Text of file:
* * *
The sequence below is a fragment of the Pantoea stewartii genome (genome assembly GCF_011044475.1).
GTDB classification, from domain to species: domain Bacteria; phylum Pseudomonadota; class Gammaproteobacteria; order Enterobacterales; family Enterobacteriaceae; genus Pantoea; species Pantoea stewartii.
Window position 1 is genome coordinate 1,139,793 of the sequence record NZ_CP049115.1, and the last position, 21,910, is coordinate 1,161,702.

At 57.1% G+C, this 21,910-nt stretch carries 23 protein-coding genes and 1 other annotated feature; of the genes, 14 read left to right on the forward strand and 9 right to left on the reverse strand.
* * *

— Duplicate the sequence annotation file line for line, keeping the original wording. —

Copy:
The sequence below is a fragment of the Pantoea stewartii genome (genome assembly GCF_011044475.1).
GTDB classification, from domain to species: domain Bacteria; phylum Pseudomonadota; class Gammaproteobacteria; order Enterobacterales; family Enterobacteriaceae; genus Pantoea; species Pantoea stewartii.
Window position 1 is genome coordinate 1,139,793 of the sequence record NZ_CP049115.1, and the last position, 21,910, is coordinate 1,161,702.

At 57.1% G+C, this 21,910-nt stretch carries 23 protein-coding genes and 1 other annotated feature; of the genes, 14 read left to right on the forward strand and 9 right to left on the reverse strand.